Last week sociologist Philip Cohen, who blogs at Family Inequality, attended the 50th anniversary of the March on Washington. He noted that the crowd was primarily Black; you can see participants in his photoset here. Are White people unenthusiastic about Civil Rights? Perhaps. There is evidence, in any case, that they are less likely than Black Americans to think that ongoing activism is necessary. Cohen offers the results of a series of polls.
Pew Research Data published in the Los Angeles Times reveals that Black people are less likely than White people to think we’ve made a lot of progress in the last 50 years. They are also substantially more likely to believe that Blacks are treated less fairly than Whites in a wide range of circumstances:
A Gallup poll confirms that Black Americans are less likely than Whites to feel that race-related rights are “greatly improved.” It also reveals that they are more than twice as likely to endorse new civil rights laws and government intervention to assure non-discrimination.
Finally, the General Social Survey asks whether the fact that Blacks are worse off than Whites is due to mainly to discrimination or because of some other cause. More than half of Blacks and a third of Whites say “yes, it’s discrimination.”
These data reveal that plenty of White Americans are concerned with racial equality, believe we have a long way to go, and support working to improve the treatment of Black Americans. There are also plenty of Black Americans that think things aren’t so bad. Nonetheless, there is a significant and persistent racial gap between the two groups.
In graduate school at the University of Wisconsin-Madison, I proctored law school exams to earn extra money. At the end of one exam, while I was collecting the final papers, I overheard two students discussing their answers on an essay question about sentencing. One said to the other: “I gave the rich guy a lesser sentence because I figured, since he had such a cushy life, it would take less punishment to get through to him.” There’s your next crop of lawyers, I thought, doling out the prison sentences to the poor and letting the rich off with a slap on the wrist.
Well, it turns out that there is a well-documented psychological phenomenon behind what I’d overheard. Morten B. sent along an essay by Jason Silverstein in which he reviews the literature on the racial empathy gap. All things being equal, if you show a person an imagine of a dark- and a light-skinned person being harmed, they will most likely react more strongly to the latter. Studies have found evidence of this using both self-report and measures of brain activity. Notably, both Black and White people respond similarly.
Here are the results of six studies using self-report; in the first four, the relationship between race and how much pain subjects attributed to the target was statistically significant:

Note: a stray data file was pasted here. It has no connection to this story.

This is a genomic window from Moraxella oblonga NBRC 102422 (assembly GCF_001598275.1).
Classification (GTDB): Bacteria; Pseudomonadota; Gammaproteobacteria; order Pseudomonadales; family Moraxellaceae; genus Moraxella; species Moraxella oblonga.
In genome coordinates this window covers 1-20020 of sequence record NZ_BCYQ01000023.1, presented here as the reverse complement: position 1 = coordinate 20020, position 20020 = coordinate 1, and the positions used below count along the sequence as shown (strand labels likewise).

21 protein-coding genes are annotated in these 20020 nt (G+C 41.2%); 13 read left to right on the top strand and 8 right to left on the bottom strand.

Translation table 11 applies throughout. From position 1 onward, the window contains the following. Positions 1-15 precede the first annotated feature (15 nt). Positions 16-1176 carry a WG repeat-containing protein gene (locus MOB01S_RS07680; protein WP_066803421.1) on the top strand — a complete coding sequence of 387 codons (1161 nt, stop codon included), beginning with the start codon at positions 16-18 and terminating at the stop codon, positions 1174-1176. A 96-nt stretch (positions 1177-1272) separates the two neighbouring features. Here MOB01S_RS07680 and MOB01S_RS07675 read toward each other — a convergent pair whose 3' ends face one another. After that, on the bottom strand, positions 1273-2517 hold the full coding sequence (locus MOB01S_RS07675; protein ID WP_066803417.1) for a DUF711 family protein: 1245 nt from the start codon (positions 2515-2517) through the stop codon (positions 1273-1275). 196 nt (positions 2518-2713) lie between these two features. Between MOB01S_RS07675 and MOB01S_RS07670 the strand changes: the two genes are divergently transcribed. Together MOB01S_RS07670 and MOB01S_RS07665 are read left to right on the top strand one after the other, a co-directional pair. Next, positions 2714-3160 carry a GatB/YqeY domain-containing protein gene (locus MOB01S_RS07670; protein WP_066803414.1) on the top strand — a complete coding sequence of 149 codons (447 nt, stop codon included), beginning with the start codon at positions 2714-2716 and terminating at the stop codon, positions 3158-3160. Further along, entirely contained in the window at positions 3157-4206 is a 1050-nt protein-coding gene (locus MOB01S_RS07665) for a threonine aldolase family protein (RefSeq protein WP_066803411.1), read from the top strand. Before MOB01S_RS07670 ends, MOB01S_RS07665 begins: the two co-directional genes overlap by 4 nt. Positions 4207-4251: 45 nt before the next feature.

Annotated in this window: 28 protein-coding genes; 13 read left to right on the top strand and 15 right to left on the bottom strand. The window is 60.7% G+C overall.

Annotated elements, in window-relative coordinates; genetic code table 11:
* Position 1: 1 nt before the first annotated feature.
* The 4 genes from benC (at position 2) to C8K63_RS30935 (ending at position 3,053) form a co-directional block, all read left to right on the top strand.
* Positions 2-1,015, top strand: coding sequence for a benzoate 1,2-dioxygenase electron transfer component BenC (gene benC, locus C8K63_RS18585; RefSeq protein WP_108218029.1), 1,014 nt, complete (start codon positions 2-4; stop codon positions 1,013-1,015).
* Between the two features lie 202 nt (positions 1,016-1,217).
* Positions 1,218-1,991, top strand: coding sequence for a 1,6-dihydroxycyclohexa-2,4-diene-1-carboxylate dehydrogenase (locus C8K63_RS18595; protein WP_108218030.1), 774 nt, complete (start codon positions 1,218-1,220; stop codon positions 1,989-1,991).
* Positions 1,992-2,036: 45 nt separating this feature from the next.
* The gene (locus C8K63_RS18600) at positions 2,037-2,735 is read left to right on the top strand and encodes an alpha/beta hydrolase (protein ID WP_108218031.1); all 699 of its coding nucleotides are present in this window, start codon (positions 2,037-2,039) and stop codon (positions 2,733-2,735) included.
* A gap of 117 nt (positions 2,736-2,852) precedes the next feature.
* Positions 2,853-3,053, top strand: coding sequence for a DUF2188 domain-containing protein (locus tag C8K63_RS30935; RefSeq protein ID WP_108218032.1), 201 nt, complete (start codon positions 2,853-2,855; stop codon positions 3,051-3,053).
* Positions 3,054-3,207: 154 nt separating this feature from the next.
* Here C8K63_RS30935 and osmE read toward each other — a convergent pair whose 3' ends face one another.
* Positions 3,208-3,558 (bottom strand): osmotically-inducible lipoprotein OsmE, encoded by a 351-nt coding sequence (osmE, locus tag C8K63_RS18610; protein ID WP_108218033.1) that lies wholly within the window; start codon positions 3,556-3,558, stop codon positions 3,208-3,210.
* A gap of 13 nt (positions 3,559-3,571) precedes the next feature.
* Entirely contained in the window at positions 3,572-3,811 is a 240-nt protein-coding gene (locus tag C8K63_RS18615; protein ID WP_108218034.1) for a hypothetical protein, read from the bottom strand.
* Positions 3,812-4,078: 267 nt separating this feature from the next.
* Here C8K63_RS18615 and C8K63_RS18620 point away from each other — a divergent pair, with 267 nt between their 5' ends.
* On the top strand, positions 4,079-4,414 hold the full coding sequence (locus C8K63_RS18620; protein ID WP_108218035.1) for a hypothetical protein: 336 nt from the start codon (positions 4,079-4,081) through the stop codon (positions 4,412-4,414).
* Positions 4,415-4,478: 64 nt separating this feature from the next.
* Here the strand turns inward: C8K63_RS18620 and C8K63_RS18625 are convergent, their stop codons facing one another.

What’s going on?
Silverstein explains that this isn’t necessarily about racial animosity or even identification with one’s own group (remember that both Black and White people show this response). Instead, it appears to be related to the perception that Black people have already had to cope with a great deal of pain — from racism, poverty, poor health, etc — and, as a result, have a greater pain threshold. In other words, they are less sensitive to pain because they’ve been hardened.
Efforts to parse out whether this effect is due to race specifically or perceptions of whether a person has lived a hard life suggest that it might be primarily the latter. But, as Silverstein points out, we tend to homogenize the Black population and assume that all Black people face adversity. So, whether the phenomenon is caused by race or status gets pretty muddy pretty fast.
In any case, this is perfectly in line with the soon-to-be-lawyer I overheard at Wisconsin. He gave the “hardened criminal” a harsher sentence than the person convicted of a white-collar crime because he believed that a greater degree of suffering was required to make an impact. That was just a hypothetical case, but Silverstein reviews research that shows that the racial empathy gap has real world consequences: undertreatment of pain (even in children) and, yes, harsher sentences for African Americans convicted of crimes.
In the late 1990s, I turned down my publisher’s offer to do a third edition of my criminology textbook. It wasn’t just that editions one and two had failed to make me a man of wealth and fame. But it was clear that crime had changed greatly. Rates of murder and robbery had fallen by nearly 50%; property crimes like car theft and burglary were also much lower. Anybody writing an honest and relevant book about crime would have a lot of explaining to do. And that would be a lot of work.
I politely declined the publisher’s offer. They didn’t seem too upset.
If I had undertaken the project, I probably would have relied heavily on the research articles in The Crime Drop in America, edited by Al Blumstein and Joel Wallman. They rounded up the usual suspects – the solid economy, new police strategies, the incarceration boom, the stabilization of drug markets, anti-gun policies. But we all missed something important – lead. Children exposed to high levels of lead in early childhood are more likely to have lower IQs, higher levels of aggression, and lower impulse-control. All those factors point to crime when children reach their teens if not earlier.